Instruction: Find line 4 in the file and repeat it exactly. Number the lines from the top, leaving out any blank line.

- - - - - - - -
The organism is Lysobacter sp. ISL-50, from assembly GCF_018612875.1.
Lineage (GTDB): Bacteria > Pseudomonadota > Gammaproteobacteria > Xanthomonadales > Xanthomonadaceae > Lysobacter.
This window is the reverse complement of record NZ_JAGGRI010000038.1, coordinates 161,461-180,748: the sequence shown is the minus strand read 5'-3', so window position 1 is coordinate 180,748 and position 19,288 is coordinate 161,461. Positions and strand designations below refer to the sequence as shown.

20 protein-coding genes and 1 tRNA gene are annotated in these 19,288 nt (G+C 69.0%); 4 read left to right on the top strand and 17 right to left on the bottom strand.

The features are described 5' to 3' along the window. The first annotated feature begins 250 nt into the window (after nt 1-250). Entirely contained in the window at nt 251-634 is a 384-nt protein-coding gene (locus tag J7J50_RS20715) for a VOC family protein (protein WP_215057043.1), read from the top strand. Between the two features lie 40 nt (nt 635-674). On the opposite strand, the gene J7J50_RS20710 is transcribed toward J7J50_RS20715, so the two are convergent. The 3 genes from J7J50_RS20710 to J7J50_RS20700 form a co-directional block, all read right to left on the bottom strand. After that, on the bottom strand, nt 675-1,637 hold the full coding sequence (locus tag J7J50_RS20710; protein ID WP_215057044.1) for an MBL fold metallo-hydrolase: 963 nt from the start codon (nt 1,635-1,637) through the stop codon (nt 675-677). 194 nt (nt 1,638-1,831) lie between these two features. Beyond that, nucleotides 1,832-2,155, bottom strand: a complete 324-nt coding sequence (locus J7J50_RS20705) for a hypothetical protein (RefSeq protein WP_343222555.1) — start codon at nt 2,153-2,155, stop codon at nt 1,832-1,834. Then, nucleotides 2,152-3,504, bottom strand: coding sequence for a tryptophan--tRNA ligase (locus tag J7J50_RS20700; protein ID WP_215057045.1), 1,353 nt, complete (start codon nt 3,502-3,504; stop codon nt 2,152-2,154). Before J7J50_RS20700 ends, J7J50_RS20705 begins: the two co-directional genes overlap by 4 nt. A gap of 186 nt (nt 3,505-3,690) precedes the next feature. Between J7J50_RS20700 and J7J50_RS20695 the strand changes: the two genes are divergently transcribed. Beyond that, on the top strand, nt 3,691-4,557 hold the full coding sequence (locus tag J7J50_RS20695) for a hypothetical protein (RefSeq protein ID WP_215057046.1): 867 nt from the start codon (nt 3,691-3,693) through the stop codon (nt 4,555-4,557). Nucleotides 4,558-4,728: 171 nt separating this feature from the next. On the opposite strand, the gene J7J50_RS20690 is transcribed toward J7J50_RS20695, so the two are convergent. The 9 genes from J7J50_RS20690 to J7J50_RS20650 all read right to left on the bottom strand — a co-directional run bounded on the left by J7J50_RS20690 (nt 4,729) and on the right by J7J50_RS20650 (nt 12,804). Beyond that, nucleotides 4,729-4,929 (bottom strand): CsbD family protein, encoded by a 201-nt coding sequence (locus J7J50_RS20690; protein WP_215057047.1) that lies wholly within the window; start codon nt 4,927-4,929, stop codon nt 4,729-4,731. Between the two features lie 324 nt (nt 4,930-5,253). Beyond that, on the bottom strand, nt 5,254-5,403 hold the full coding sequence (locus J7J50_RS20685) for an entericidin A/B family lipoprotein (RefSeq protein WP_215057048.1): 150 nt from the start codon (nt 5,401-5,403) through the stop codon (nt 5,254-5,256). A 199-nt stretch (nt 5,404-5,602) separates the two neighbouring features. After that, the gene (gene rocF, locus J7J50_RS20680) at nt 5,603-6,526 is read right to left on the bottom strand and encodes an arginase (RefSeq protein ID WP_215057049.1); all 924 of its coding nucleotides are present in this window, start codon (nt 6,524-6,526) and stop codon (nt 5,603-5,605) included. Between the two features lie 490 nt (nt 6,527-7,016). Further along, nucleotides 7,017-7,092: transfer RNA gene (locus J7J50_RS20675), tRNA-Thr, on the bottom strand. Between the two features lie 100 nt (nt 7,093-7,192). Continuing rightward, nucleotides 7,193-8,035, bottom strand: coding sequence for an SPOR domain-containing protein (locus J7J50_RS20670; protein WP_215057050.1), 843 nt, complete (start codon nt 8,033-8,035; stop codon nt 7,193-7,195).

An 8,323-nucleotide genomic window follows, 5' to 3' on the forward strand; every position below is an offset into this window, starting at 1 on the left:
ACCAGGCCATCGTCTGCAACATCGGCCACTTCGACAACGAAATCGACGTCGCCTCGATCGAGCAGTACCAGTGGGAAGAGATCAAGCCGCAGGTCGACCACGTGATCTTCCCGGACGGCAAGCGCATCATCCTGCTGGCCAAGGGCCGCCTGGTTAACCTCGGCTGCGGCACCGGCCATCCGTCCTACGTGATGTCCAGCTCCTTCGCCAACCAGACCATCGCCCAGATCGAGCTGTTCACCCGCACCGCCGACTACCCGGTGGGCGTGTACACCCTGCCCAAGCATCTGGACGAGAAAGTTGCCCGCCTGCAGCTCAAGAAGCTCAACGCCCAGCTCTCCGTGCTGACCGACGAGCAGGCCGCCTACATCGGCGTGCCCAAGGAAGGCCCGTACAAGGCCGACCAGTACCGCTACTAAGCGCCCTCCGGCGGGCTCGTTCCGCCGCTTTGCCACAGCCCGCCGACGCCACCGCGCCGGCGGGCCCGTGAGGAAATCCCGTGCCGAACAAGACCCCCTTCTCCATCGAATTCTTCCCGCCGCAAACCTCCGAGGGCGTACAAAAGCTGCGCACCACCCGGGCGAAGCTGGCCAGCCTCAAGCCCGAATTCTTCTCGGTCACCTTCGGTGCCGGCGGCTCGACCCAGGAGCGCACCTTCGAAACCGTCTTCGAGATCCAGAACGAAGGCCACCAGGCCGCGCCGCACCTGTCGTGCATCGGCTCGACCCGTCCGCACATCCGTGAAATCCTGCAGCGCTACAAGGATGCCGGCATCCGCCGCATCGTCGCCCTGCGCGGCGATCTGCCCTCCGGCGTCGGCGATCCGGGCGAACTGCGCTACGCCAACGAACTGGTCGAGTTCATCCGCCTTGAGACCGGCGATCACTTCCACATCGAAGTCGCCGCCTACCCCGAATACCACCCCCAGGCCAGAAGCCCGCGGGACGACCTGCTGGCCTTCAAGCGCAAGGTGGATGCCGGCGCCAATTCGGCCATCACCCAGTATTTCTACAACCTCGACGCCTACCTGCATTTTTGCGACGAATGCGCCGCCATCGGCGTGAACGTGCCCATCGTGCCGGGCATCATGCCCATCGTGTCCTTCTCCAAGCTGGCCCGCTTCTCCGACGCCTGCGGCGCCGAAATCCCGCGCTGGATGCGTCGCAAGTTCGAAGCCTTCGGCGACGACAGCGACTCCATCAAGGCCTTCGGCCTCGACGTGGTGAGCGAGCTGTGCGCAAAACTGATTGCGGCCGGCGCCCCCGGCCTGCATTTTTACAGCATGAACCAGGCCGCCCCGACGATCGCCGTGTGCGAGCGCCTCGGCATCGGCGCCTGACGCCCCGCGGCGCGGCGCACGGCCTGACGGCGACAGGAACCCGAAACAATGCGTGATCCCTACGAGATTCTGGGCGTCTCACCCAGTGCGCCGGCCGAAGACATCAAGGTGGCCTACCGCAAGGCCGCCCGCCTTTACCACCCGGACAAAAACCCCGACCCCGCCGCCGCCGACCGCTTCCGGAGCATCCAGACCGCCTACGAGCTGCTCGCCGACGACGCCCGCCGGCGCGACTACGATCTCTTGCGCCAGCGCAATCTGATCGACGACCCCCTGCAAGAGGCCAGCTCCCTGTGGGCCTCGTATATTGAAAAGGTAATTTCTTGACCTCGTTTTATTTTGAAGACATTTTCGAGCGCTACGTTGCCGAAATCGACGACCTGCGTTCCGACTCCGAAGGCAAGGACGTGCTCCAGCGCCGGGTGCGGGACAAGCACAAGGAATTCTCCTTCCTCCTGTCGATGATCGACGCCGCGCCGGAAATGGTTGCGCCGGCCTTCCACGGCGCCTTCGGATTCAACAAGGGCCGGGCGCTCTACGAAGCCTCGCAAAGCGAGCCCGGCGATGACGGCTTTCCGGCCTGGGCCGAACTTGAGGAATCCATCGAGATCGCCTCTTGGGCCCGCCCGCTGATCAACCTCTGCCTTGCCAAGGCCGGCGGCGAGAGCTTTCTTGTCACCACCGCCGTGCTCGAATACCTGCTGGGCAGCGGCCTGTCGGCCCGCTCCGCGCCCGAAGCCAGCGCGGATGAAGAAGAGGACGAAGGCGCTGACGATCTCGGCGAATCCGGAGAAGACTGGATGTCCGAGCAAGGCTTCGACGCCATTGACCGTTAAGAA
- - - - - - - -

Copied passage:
20 protein-coding genes and 1 tRNA gene are annotated in these 19,288 nt (G+C 69.0%); 4 read left to right on the top strand and 17 right to left on the bottom strand.